How to persist state between levels in Unreal Engine and a simple example game project

Kristian Kristola

Kristian Kristola

· 5 min read

Photo by Brecht Corbeel on Unsplash

This post describes one way how you can make a global state in Unreal Engine that is preserved between levels and can be accessed from anywhere in the game including blueprints and C++.

This post was written with Unreal Engine 4, but the same principles should apply to Unreal Engine 5 as well. The editor UI might just look a bit different.

First, make a new project, for example with the "First Person Template", where you can walk around and shoot boxes.

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Open project settings.

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Under Maps & Modes, go to the setting "Game Instance Class" and override it with your own class by pressing the plus button.

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The Game Instance Class is a class that is created once when the game starts and is preserved the whole time the game is running.

Give the new class some name and add some variables in it that you want to be preserved between levels. For example, here I'm adding an integer type variable that holds the number of how many boxes have been shot. alt text



That's it!

The rest of the steps are just an example of how you can make a full working example of a game that utilizes the global state.

It's mainly meant for people who are new to Unreal Engine and want to see how to use the various parts of the engine to make a simple game that uses a global state.



In the blueprints of the game, find the place where a projectile hits a box and add nodes that get the game instance you just created and reads the int variable, increments it by one and writes it back. alt text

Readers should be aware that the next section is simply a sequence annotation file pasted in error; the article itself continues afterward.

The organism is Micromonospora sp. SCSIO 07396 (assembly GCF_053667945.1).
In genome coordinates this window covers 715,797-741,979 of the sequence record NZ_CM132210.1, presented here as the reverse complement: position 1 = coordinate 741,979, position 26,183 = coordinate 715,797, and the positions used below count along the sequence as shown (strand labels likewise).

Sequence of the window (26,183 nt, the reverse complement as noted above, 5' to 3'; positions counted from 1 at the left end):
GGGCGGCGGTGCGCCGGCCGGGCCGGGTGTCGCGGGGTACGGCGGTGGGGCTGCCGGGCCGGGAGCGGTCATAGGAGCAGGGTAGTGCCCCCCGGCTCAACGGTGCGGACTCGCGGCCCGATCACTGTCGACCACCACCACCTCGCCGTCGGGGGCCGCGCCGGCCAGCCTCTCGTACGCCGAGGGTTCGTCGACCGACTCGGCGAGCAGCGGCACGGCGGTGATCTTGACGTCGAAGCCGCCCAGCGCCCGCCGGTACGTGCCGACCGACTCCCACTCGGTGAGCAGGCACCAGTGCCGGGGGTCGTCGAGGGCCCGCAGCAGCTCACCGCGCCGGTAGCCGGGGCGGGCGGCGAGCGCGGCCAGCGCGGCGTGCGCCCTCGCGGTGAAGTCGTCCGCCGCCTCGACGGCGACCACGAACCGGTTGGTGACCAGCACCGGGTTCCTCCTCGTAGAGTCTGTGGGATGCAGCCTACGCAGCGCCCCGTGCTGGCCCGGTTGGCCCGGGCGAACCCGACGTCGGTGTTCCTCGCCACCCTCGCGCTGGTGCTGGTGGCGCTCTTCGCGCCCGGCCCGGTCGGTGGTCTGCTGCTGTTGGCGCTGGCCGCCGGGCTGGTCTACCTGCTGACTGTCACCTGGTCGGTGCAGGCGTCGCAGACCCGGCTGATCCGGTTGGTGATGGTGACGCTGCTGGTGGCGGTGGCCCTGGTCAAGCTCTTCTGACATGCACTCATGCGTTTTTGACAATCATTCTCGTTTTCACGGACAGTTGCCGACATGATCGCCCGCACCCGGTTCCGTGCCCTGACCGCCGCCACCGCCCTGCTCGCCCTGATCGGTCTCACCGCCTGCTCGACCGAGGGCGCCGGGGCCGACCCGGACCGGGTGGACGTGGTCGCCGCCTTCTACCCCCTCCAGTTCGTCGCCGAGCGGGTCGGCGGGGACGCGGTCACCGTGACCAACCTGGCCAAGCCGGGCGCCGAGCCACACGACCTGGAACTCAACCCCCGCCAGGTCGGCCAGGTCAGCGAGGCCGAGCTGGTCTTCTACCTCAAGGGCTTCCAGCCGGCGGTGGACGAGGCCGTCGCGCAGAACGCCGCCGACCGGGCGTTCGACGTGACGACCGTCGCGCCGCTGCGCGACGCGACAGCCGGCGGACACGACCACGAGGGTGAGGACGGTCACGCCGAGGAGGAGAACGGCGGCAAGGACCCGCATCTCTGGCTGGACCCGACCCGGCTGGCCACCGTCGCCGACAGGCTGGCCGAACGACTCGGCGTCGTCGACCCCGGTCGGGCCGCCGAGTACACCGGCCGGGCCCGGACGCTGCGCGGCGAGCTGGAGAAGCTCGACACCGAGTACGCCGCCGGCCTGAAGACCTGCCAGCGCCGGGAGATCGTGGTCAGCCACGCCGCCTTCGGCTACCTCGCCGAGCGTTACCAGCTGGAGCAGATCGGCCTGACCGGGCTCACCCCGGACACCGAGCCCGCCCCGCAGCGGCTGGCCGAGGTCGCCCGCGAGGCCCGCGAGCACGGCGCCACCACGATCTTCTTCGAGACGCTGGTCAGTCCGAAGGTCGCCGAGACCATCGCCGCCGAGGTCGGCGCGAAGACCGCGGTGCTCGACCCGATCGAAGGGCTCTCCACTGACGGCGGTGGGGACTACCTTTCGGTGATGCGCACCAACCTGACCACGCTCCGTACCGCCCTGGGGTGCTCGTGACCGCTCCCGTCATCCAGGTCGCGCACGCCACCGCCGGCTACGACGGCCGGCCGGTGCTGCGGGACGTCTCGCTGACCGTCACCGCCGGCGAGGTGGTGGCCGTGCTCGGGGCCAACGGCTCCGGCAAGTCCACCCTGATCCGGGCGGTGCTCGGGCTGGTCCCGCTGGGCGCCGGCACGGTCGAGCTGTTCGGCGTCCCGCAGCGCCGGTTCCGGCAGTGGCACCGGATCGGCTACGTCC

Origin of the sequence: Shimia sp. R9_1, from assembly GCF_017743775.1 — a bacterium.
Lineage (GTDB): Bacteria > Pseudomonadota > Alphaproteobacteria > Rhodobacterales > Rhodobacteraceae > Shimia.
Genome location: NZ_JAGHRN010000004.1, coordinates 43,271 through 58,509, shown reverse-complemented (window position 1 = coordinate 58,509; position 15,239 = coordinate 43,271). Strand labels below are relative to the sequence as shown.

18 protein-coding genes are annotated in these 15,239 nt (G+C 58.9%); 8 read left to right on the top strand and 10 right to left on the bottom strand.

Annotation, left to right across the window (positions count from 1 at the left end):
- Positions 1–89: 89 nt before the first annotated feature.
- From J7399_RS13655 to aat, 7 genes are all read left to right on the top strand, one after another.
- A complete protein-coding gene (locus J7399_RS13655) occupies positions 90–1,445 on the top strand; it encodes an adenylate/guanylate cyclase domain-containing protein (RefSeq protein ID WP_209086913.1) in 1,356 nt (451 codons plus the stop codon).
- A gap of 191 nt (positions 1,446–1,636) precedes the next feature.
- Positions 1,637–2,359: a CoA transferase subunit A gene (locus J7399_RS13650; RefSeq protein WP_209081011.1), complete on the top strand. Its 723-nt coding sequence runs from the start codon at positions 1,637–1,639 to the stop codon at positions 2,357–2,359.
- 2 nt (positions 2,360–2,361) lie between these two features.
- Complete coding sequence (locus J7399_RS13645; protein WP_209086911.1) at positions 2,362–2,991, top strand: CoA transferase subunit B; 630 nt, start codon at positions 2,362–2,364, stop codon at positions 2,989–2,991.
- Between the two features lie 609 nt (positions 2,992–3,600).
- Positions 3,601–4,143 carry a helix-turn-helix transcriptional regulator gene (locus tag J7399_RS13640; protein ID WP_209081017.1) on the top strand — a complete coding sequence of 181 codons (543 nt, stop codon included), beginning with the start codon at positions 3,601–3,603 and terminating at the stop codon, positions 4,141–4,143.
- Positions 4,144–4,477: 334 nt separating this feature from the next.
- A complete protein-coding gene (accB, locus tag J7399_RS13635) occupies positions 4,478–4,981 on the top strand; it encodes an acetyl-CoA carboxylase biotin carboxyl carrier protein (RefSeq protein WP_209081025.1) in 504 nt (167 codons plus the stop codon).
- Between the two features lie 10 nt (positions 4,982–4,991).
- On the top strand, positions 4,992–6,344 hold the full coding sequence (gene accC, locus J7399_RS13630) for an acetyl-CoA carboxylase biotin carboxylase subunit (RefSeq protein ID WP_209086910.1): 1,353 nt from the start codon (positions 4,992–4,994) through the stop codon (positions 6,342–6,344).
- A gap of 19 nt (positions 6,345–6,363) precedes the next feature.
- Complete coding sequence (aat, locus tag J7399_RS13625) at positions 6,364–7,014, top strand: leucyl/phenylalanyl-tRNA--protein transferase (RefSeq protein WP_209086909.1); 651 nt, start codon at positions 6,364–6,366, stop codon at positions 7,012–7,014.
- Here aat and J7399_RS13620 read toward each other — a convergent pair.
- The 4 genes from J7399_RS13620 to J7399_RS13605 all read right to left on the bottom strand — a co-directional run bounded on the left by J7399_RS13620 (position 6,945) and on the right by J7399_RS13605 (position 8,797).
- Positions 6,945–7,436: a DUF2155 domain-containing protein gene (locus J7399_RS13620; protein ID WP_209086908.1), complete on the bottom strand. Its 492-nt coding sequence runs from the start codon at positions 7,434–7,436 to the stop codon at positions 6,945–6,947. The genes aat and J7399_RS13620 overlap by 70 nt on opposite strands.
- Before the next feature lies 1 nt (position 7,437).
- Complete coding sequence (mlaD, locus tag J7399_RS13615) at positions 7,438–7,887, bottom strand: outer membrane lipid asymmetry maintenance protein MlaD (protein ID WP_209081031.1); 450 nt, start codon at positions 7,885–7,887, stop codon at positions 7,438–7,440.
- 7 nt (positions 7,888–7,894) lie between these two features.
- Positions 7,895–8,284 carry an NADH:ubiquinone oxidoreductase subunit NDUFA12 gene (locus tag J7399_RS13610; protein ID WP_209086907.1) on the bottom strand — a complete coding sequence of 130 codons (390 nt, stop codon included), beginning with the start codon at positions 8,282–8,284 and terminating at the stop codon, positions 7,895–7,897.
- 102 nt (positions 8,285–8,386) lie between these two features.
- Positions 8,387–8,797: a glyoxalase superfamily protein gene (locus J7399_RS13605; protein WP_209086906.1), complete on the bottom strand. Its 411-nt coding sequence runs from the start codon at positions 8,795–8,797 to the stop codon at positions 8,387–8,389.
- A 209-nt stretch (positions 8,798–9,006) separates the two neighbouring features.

Create a new widget that shows the number of boxes shot and put it on the screen.

Put the following function in the widget blueprint. How it works is, that on every frame it returns what the widget is supposed to be displaying. This function gets the Game Instance and casts it to an instance of the class holding the global state you created earlier, and gets the "Shot Boxes Count" variable from there. alt text

Create the following trigger in the level. When the player walks into the trigger, the level changes to another level. alt text

Now start the game and shoot a couple of boxes and see that the number of boxes shot increases. alt text

Walk into the trigger and go to the next level. alt text

Notice that the number of boxes shot is preserved between levels. alt text

Kristian Kristola

About Kristian Kristola

I'm a consultant and software developer with a strong foundation in game programming and the ability to adapt to new technologies and languages. Please feel free to contact me at:@
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